How a CIA Leaker Got Axed

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Just days after a Washington Post reporter won a Pulitzer prize for a story about secret CIA prisons, the Agency's Director, Porter Goss, Thursday fired a spook who admitted having been one of the sources for the story.

A Government official told TIME that the fired officer admitted to conversations with the press after irregularities were spotted in a lie detector test. Soon after, Goss moved quickly to fire the individual.

Goss spokeswoman Jennifer Millerwise Dyck would not discuss details but said the unauthorized disclosure was discovered in the course of "thorough internal investigations" that examined which CIA officers might have had access to classified information that had appeared in the news media. "Through the course of these investigations, a CIA officer acknowledged having unauthorized discussions with reporters in which the officer knowingly shared sensitive intelligence," Millerwise Dyck said. "Every person who works at the CIA signs a secrecy agreement specifically stating they're prohibited from discussing classified information with any individual who is not properly cleared to receive that material. This individual violated that agreement."

Millerwise Dyck would not say whether the CIA had asked the Justice Department to investigate this particular person's alleged disclosure, which could be a federal crime. But she said generally that "it's routine when classified information appears in the public domain in an unauthorized way that a crimes report is filed with the Department of Justice." It was such a report that launched the investigation into who disclosed then-CIA spy Valerie Plame's identity to reporters, leading to a major ongoing investigation and the indictment of Vice President Cheney's former chief of staff, I. Lewis (Scooter) Libby.

Goss told the Senate intelligence committee on Feb. 2 that he had ordered "an investigation of finding out what leakage, if any, is coming out of that building. And I'm afraid there is some coming out. I've called in the FBI, the Department of Justice. It is my aim, and it is my hope, that we will witness a grand jury investigation with reporters present being asked to reveal who is leaking this information. I believe the safety of this nation and the people of this country deserve nothing less."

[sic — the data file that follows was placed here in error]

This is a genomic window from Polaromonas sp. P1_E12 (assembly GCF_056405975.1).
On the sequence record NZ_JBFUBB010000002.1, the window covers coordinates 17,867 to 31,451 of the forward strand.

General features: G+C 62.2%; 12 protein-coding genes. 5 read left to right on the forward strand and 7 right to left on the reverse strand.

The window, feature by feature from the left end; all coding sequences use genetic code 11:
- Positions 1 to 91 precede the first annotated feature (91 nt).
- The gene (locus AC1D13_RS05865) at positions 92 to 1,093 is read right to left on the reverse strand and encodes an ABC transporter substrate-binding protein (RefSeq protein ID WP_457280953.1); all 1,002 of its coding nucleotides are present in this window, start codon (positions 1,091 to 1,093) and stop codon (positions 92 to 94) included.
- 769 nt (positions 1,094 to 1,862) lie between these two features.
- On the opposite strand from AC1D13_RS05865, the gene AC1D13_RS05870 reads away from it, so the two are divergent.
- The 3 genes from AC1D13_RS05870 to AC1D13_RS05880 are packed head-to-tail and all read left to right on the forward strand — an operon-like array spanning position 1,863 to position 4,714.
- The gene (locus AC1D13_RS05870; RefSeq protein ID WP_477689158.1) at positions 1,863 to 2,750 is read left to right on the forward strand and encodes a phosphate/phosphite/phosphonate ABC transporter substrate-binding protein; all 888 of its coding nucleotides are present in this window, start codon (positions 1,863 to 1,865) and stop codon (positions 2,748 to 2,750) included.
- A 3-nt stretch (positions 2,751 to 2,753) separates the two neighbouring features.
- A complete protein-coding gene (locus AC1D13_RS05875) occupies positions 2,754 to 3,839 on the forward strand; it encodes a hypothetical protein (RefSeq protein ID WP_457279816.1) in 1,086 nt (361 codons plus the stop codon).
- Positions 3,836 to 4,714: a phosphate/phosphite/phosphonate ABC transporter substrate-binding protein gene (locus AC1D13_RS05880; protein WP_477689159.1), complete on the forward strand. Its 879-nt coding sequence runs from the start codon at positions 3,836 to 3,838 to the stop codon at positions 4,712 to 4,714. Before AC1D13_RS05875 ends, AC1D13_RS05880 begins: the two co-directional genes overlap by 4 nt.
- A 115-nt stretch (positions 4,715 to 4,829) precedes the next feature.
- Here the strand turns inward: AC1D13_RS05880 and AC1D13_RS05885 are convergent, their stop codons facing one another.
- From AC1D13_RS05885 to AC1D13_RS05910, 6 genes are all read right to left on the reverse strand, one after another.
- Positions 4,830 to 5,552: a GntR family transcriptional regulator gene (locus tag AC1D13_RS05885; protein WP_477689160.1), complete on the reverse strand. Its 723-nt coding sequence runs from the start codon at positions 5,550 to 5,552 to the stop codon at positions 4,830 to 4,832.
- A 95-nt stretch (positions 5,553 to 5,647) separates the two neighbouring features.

A legal expert said that the fact that the ex-CIA employee allegedly admitted some form of unauthorized disclosure could accelerate the normally lengthy process of determining whether this specific case will be formally investigated or prosecuted. It could also be folded into the existing overall investigation into who may have leaked the story about the CIA's secret detention network. "There is an open investigation into that case," one U.S. official confirmed.

A spokesman for House intelligence committee chairman Peter Hoekstra applauded the break — branding the former employee's unauthorized disclosure an illegal leak and calling for its prosecution. Jamal Ware said Hoekstra, a Michigan Republican, "applauds the diligent and hard work done by the CIA to identify this person who took it upon themselves to illegally leak our nation's secrets. Chairman Hoekstra is fully supportive of any and all efforts to prosecute this person and anyone else who illegally discloses our national secrets." Ware called the rare identification of a leaker "a solid victory in the effort to halt illegal leaks."

Citing stringent federal privacy laws, the CIA would not reveal any identifiying information about the dismissed employee — including their length of service or whether they were an operational spy or analyst, for example, or even their gender. As a result, it was not immediately possible to seek comment from the individual.

Several other investigations into leaks to reporters are currently under way in Washington, including one to discover who told New York Times reporters about the Presidentially ordered National Security Agency secret program to tap domestic calls to suspected terrorists without obtaining warrants beforehand.